Election years make me queasy.
Not because the campaign signs are so hideously ugly or because the corporate donors who pay for this year's signs will be writing next year's legislation.
And not because of the negative campaign ads _ those handy announcements that tell us which scoundrels have raised taxes, burned flags, consorted with terrorists, stolen candy from babies and generally undermined the institution of motherhood.
I can live with all that.
What makes me uncomfortable is the religious politics.
Specifically, it is how some candidates and their zealous supporters make speeches or sales pitches with a religious flavor that frequently have less to do with God than with getting votes or making political points.
What they say is "religious" is the same way putting on a suit and tie on Sunday morning is a religious act. It looks nice on the outside, but has very little to do with redemption and enlightenment.
Recently, Howard Dean went to South Carolina and tried to cozy up to voters there by talking about the Bible. But when he classified the Old Testament book of Job as part of the New Testament, his candidacy lost steam and respect. Not because he is lacking as a Biblical scholar, but because he tried to be something he was not.
He took a shot at religious politics and failed miserably.
Four years ago, President George W. Bush talked about his personal struggles and his religious conversion in a very direct way. He has followed it up with an administration that pays such painstaking attention to moral and personal behavior issues that Time magazine recently referred to him as the "Nanny in Chief."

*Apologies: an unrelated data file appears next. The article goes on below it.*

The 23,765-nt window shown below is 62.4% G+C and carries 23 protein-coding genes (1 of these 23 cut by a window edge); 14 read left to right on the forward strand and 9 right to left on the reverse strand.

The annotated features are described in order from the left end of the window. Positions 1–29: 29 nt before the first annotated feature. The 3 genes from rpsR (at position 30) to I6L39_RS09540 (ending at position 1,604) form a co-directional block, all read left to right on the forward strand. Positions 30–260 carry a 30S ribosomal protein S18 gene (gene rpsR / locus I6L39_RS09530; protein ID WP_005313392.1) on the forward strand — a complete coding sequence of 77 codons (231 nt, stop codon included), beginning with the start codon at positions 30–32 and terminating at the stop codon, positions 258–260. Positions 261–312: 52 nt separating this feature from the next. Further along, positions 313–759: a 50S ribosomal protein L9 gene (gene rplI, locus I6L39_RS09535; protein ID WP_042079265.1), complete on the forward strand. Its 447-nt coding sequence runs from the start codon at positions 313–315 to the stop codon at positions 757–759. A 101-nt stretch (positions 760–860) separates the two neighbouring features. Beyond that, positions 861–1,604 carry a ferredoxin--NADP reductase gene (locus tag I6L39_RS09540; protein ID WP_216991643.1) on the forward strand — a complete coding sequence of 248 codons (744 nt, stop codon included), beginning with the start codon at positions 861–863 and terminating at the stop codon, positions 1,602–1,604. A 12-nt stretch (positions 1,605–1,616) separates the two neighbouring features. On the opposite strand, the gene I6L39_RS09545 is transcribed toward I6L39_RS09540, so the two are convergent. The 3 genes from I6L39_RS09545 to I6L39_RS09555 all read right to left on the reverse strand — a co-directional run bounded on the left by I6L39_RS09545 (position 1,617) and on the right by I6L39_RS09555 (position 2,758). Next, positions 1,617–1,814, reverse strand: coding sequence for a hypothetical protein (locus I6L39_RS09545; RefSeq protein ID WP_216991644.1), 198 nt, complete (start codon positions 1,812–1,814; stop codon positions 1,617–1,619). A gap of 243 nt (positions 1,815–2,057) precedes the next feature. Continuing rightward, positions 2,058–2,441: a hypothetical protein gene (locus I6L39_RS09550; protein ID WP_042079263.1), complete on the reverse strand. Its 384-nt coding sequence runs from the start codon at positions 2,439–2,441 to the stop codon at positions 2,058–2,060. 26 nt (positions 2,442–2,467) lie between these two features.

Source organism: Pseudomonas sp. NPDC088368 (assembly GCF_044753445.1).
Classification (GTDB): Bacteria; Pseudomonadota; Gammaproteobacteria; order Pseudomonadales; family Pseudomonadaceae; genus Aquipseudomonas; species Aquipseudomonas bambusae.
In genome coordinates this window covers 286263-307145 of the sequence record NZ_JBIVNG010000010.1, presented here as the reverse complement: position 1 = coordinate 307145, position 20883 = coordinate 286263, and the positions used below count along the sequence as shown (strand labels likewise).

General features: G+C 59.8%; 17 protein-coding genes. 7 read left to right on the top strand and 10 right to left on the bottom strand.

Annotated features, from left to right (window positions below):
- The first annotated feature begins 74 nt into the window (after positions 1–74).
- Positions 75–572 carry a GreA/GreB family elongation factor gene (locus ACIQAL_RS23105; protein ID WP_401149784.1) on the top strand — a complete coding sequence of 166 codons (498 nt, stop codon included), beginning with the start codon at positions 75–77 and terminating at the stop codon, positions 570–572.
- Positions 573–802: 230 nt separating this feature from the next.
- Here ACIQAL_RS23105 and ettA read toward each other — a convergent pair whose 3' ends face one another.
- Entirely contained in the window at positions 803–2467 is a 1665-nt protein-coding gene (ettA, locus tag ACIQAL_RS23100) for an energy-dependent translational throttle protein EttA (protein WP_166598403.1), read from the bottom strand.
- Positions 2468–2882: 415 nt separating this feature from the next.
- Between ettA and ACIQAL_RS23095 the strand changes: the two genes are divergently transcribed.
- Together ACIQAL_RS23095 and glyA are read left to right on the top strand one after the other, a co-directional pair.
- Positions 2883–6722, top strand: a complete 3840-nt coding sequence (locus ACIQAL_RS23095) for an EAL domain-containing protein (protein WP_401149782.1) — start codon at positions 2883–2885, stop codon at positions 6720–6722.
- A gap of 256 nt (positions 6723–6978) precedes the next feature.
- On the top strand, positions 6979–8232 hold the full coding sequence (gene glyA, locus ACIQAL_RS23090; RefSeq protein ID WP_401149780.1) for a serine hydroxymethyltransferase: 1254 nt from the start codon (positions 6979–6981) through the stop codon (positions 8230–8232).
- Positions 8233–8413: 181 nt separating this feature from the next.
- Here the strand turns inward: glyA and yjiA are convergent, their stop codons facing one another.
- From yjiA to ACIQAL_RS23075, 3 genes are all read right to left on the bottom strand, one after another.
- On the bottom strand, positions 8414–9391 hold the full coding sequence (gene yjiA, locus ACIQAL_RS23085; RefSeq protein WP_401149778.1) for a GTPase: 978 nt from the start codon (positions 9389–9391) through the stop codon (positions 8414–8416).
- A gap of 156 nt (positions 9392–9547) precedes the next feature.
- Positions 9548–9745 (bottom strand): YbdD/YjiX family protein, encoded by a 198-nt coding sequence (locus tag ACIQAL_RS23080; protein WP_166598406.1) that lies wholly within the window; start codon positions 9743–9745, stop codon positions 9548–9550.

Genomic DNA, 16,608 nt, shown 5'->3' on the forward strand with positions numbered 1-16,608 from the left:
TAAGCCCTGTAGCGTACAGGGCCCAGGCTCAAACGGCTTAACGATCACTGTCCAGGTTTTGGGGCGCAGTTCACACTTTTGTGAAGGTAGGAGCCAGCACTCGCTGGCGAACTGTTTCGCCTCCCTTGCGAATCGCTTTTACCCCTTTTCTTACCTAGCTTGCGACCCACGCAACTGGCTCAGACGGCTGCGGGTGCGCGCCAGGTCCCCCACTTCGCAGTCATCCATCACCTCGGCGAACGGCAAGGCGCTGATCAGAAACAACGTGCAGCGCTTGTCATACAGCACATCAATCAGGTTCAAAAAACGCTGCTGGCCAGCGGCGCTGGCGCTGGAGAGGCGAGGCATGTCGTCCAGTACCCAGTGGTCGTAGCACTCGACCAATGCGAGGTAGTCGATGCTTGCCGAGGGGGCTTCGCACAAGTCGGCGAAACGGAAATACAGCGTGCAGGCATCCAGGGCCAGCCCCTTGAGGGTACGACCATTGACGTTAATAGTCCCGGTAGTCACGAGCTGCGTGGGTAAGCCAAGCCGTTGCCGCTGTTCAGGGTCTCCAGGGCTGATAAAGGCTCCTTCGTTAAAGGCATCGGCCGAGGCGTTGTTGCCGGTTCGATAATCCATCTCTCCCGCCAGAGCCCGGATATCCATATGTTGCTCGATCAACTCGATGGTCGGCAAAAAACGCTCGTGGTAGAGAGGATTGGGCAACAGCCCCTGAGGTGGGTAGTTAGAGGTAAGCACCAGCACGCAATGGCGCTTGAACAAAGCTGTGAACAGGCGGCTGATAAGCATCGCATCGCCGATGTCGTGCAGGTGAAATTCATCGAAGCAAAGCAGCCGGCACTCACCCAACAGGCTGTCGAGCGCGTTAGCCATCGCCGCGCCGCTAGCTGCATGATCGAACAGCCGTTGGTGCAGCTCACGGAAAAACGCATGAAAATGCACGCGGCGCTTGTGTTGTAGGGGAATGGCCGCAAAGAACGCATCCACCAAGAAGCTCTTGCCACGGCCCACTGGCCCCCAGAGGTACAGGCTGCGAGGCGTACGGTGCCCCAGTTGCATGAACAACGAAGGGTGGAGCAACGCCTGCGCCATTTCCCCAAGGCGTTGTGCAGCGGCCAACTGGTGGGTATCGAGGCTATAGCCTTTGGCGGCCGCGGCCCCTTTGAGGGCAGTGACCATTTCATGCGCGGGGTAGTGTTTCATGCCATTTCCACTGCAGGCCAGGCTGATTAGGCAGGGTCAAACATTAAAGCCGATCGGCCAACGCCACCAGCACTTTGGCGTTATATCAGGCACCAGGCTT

Those things, along with his position against abortion rights, have some Christians willing to write Bush a free pass on every questionable call he makes _ chief among them, the war in Iraq. In their eyes, Bush can do no wrong, and it is un-American to question him. To them, Pat Robertson is not alone in his assertion that Bush is God's candidate.
That is religious politics at the grass roots level.
Yet, the worst form of religious politics is the virulent strain that tends to drive wedges between people. The practitioners of this form of religious politics are bent on using matters of faith as a tool to divide us. And their actions make us question whether they have any clue what it means to "love one another."
A handful of people associated with Landmark Baptist Church in Brooksville have decided to run for the Hernando County Commission and the Brooksville City Council. Public service is a noble aim, even if it is an unusual form of community outreach for a church.
But the act lost some of its nobility when candidate Richard Power talked about the war on terrorism being a religious war, and when he referred to Muslims as "Mohammedans."
To a Muslim, the term "Mohammedan" is blasphemous. You might as well say they worship stone idols _ and theirs is the most idol-averse faith you'll encounter. Muslims consider Mohammed a very human prophet who was given a revelation from God, but they don't worship him.
As for the holy war thing, President Bush himself stood before Congress with ground zero still smoldering and said the war on terror was not about Islam, but religious extremists. If you ask me, it was the finest moment in his presidency _ a real act of statesmanship. By naming extremists as the enemy, Bush pointed the finger at people like Osama bin Laden, who have reached the zenith of religious politics, the point where it totally corrupts their faith.
To bring a true Christian perspective to government is a fine thing. But the Landmark Baptist candidates need to watch what they say. Not as a matter of political correctness, as the Rush Limbaugh dittoheads would certainly characterize such a warning, but as a matter of decency.
If they intend to play religious politics, causing strife with people of other faiths, they will do more harm than good to the cause of Christianity.
And in that case, I would just as soon they stay home.
_ Robert King can be reached at 848-1432. Send e-mail to rkingsptimes.com.